A guide to treating PMS - Daily MailView article
There are many treatments for PMS on the market - from progesterone to Chinese herbs. But the most popular are evening primrose oil, anti-depressants and progesterone pessaries or vitamins.
There is no simple test to identifying PMS. The best diagnostic tool is to keep a menstrual chart or diary, which provides written evidence of the precise dates of your menstruation and symptoms.
A GP or practice nurse should be able to offer advice on appropriate therapy such as dietary changes, exercise, relaxation, stress avoidance and modifying your lifestyle.
Evening primrose oil is extracted from the evening primrose plant (Oenothera biennis), a wildflower found in North America, Europe and parts of Asia. By interfering with the production of inflammatory prostaglandins released during menstruation, the GLA (gamma-linolenic acid) in evening primrose oil can help to lessen menstrual cramps.
Minimises breast tenderness
It may also minimise pre-menstrual breast tenderness, irritable bowel flare-ups, and carbohydrate cravings, and help to control endometriosis-associated inflammation.
Many PMS sufferers are found to have unusually low levels of GLA in their systems, which is why supplements might help so much. A study at St. Thomas Hospital in London found that when PMS sufferers were given evening primrose oil three times daily, 67 per cent of the participants were symptom-free and 22 per cent achieved partial relief.
Evening Primrose Oil
Evening primrose oil (EPO), is a member of the willow herb family, whose yellow flowers open during the evening and resemble the primrose plant, hence its name. Accidentally brought to Europe from North America in the 1600's, the plant quickly became known as 'King's cure all' because of the wide range of medicinal powers the herb offered.
EPO actually comes from the seeds of the plant, and contains a compound called gamma linoleic acid (GLA), which was discovered in the last century to have profound effects on cell generation and cholesterol levels.
Commonly taken to help allay the symptoms of premenstrual syndrome (PMS), it can reduce irritability, depression, breast tenderness and abdominal swelling. It also appears to help eczema, psoriasis and some other skin disorders; this may be because GLA exerts important effects on prostaglandin E1 (PGE1), which modulates the action of many natural body hormones. It is for this reason that it may also help lower high serum cholesterol, blood pressure and certain kinds of arthritis.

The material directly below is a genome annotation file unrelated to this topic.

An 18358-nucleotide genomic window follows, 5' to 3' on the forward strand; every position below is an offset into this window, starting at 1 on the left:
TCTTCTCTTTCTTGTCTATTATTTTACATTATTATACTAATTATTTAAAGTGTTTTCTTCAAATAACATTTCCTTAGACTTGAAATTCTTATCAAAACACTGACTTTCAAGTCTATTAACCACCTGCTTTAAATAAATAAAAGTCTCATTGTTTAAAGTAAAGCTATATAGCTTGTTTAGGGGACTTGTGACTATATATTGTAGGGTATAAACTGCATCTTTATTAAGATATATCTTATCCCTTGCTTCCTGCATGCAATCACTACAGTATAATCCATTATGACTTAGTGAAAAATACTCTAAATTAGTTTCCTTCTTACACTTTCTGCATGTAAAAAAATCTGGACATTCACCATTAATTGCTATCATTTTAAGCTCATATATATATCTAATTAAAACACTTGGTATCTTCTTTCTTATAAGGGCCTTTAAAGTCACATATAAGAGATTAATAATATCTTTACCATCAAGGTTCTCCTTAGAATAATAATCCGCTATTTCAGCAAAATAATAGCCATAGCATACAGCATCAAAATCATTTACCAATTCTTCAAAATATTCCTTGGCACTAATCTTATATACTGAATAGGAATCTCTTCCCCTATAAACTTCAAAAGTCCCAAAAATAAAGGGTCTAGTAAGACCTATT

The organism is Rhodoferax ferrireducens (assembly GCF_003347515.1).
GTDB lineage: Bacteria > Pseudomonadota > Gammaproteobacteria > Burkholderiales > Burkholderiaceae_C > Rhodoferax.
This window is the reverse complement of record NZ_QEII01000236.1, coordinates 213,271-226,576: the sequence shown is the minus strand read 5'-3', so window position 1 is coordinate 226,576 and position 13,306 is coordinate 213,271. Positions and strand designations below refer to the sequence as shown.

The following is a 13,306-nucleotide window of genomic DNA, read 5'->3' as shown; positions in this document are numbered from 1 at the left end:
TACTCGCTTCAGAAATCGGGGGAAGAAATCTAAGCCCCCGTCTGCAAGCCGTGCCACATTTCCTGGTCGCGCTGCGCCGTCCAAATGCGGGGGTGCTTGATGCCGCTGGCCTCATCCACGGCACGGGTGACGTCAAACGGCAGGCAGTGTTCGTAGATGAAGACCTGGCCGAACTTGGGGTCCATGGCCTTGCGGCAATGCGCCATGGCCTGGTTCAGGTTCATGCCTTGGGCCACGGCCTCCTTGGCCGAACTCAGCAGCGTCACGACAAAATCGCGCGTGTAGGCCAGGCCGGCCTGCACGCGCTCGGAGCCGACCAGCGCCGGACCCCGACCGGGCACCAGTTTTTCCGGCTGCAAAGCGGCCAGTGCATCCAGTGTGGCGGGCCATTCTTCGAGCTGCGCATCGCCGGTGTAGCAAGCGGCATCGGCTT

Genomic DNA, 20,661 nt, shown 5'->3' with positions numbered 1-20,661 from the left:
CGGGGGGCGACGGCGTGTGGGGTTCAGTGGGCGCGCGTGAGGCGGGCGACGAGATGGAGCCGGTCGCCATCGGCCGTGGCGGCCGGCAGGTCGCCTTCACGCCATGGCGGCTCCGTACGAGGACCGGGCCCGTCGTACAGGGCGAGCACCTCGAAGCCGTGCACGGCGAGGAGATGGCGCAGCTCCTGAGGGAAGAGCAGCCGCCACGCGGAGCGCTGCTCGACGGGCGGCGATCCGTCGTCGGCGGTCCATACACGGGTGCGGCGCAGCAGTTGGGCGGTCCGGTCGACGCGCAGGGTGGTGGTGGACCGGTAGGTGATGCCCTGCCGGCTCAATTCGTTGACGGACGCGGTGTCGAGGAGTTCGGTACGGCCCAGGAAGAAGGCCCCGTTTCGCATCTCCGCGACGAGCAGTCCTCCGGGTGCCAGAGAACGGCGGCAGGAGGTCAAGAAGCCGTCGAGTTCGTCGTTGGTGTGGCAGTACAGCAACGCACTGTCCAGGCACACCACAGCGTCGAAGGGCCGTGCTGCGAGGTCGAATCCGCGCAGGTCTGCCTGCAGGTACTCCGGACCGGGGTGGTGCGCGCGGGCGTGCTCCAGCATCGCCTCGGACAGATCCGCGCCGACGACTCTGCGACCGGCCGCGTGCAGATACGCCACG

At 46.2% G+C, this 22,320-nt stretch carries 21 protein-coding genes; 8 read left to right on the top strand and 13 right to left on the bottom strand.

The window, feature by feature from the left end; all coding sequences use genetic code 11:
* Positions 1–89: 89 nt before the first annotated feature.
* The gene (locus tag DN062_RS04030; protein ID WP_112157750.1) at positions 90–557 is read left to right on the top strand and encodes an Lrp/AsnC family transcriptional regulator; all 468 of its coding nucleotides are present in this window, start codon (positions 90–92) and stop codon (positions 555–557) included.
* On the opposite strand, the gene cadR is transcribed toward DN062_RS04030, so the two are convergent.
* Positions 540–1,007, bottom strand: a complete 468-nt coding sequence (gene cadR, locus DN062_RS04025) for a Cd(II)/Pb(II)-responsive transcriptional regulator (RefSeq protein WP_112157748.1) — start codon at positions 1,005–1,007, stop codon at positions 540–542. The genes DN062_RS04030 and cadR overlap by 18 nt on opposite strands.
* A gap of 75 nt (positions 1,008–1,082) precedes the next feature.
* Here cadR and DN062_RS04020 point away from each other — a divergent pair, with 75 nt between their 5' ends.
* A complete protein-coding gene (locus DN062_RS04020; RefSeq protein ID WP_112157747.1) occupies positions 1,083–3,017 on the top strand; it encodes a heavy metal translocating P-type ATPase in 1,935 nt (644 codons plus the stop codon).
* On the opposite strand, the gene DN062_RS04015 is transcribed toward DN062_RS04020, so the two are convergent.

How to treat breast painView article
Breast pain - known as mastalgia - affects two out of three women at some point in their lives. For some, it appears as a mild niggle or dull ache, for others it can become so severe the slightest knock is agony. Here, we look at the treatments for cyclical breast pain:
Evening primrose oil: It is thought that women who suffer from cyclical breast pain have low levels of gamolenic acid (GLA) - fatty acids found in our bodies which affect the way our bodies respond to its own hormones causing greater breast sensitivity.
Three quarters of women who suffer from cyclical breast pain find boosting levels of gamolenic acid helps ease symptoms. The best treatment is evening primrose oil which contains the active ingredient GLA. However, evening primrose oil bought from the chemist is unlikely to contain enough GLA to work effectively.
Doctors usually prescribe between 240-320mg a day throughout the cycle - which can take up to three months before feeling the full benefit.